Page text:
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Serial transaminases avoid biopsy in renal transplant patients with hepatitis C.

Serial transaminase measurements provide a noninvasive means of estimating the severity of hepatitis C virus infection in infected renal transplant recipients and make liver biopsy unnecessary, according to researchers at the University of Istanbul, Turkey.

Assessment of the relationship between serial serum transaminase levels and liver disease in 82 renal allograft recipients with HCV showed that among patients with persistently normal transaminase values, liver biopsy revealed normal or minimal changes in 10, chronic persistent hepatitis C virus in 2, and chronic active hepatitis in 1. Intermittently abnormal serum transaminase values correlated with normal or minimal changes in 9 patients, chronic persistent hepatitis in 5 patients, chronic active hepatitis in 3 patients, and cirrhosis in 1 patient.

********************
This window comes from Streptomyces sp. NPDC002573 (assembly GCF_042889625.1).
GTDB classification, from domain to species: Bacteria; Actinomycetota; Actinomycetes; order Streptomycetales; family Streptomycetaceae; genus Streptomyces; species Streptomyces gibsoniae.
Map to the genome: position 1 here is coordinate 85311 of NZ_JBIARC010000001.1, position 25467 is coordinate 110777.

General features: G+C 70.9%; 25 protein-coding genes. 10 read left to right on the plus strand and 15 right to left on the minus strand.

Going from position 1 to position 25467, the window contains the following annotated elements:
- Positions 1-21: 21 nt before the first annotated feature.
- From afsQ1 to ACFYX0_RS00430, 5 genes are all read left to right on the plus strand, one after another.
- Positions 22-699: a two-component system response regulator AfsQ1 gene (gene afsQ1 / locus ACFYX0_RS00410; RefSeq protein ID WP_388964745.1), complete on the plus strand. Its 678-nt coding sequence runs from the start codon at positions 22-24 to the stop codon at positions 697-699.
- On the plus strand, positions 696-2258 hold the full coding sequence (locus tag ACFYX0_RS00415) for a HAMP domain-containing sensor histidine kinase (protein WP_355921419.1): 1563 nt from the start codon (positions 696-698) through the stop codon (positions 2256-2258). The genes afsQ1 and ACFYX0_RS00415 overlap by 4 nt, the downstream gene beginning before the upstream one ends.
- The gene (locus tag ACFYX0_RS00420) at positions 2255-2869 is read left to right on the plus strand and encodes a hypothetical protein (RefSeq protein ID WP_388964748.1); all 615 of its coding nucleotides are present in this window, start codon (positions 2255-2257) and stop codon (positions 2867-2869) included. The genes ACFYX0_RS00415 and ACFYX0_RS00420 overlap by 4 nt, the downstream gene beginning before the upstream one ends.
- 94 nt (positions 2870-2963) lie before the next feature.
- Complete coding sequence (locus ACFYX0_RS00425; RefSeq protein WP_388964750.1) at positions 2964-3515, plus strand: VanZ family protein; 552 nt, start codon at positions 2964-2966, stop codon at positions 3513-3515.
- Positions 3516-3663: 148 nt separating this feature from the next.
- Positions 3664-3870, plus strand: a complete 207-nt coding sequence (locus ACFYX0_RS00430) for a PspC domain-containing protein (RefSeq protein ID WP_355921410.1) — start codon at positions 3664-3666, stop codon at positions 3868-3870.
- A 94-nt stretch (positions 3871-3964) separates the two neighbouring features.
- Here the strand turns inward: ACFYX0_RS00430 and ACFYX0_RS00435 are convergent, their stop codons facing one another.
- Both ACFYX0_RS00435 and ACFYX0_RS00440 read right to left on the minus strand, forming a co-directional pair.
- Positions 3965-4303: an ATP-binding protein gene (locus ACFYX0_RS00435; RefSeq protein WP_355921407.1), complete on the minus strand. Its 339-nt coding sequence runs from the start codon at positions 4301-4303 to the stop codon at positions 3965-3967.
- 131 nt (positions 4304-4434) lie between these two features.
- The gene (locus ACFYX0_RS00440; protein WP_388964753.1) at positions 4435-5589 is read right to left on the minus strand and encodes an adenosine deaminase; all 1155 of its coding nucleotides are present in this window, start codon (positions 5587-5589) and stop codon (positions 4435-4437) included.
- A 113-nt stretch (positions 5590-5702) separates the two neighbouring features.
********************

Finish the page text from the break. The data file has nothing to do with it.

While HCV infection with persistently normal serum transaminases indicated a good prognosis with relation to liver disease, the researchers said that intermittently or continuously elevated levels do not always imply advanced liver disease. (Clinical Transplantation 2000;14:529-532.)
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Publication:Transplant News
Date:Dec 29, 2000
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